Depending on the task, a cleanly broken stick will work for lots of things. Carving one side of a small branch, about 2–3" wide, at an angle will work fine for a spatula for batter mixing and stew stirring. No need to be fancy with this. Again, green hardwood is preferred; use something with no resins to impart taste to the food.

Tongs are simple to create—cut a green sapling and carve a thin middle section on one side, then bend the branch in half to create the pinchers or tongs.

When I think about spoons, I figure they are nothing more than a shovel and don’t need to be any fancier than that for a one-time use. Carve another 2" sapling and make a curved angular cut with your knife. Smooth it as best you can and call it good. If you live in an area with mussel shells, using a shell as a spoon is an easy solution. You can either hold it in your hand or lash it to a split green stick.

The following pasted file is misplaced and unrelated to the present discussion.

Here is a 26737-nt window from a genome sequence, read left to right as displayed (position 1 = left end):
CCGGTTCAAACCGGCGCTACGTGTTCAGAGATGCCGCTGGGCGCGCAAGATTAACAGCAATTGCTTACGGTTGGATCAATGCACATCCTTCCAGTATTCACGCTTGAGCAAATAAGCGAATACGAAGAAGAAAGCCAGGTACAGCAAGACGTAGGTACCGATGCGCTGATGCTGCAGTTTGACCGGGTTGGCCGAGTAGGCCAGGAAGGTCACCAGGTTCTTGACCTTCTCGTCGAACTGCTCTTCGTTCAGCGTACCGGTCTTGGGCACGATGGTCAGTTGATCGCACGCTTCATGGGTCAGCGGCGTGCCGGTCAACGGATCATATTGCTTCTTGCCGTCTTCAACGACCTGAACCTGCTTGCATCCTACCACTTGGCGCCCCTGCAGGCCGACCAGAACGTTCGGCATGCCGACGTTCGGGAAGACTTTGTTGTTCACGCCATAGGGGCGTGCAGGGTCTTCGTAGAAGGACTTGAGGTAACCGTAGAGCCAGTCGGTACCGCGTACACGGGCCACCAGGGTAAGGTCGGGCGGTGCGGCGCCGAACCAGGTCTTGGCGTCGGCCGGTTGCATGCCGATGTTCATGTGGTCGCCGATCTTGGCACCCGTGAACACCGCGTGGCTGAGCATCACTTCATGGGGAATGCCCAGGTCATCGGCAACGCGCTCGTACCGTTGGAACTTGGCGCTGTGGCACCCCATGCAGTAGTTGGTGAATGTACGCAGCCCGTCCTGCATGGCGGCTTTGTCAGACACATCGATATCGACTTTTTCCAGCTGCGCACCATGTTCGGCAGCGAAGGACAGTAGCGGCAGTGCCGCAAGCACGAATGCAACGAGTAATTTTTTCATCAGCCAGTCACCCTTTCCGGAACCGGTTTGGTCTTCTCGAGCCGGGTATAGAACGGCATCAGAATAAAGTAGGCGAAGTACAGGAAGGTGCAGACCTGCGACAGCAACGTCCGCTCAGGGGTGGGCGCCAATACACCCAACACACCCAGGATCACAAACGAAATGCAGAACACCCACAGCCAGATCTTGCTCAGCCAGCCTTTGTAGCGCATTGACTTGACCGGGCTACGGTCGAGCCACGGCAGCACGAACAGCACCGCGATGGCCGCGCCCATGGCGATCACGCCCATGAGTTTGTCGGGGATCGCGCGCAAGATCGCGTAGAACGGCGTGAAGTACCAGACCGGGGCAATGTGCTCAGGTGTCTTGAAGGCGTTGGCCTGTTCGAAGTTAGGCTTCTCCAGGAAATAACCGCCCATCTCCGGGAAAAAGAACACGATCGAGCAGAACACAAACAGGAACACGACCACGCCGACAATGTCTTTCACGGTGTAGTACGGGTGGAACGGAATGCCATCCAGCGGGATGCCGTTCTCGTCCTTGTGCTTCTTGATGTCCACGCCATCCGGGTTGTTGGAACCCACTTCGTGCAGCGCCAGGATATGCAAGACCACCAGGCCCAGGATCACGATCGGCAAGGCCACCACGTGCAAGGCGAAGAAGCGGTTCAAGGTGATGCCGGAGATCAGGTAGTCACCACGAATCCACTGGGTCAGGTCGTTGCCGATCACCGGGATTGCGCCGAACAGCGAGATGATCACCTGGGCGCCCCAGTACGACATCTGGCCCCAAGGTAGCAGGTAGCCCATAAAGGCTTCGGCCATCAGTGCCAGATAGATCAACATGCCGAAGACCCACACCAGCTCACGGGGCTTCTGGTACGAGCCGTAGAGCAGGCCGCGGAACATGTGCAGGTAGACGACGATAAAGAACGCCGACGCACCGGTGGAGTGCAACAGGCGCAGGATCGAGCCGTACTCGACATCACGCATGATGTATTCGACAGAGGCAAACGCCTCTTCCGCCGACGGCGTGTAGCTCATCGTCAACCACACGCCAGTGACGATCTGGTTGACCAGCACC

Bushcraft Tip

Bark can make some handy tools fairly quick, from cups to spoons to ladles and simple trays for eating or for steam cooking.

Creating Nicer Wooden Utensils

The creation of beautiful wood utensils for cooking and eating is a relaxing pleasure that’s hard to match, but this should not be done at the time they are needed—if it’s the last minute, then you use what is around you. If you desire to create nice utensils and keep them, there is time for this in camp or before the trip but some special tools will be needed in most cases for creating a concavity or “dishing out.”

A good group of wooden utensils for a modest camp would be an eating spoon about tablespoon-sized and a larger serving spoon, a spatula, and a ladle. The ladle will take a bit more skill than the others but the more you make, the better you will become.

Create utensils from green wood. Remember that softer woods like poplar are easier and faster to carve but harder woods will last longer over time. In this book we will not get too deep into this subject as it could make a complete book alone, but there are a few simple rules to remember:

1.    Don’t use woods that have oils or resins within them. Coniferous trees have resin and should be avoided. Birch is an excellent choice as the oils are contained in the bark and it is a fine harder wood that carves nicely.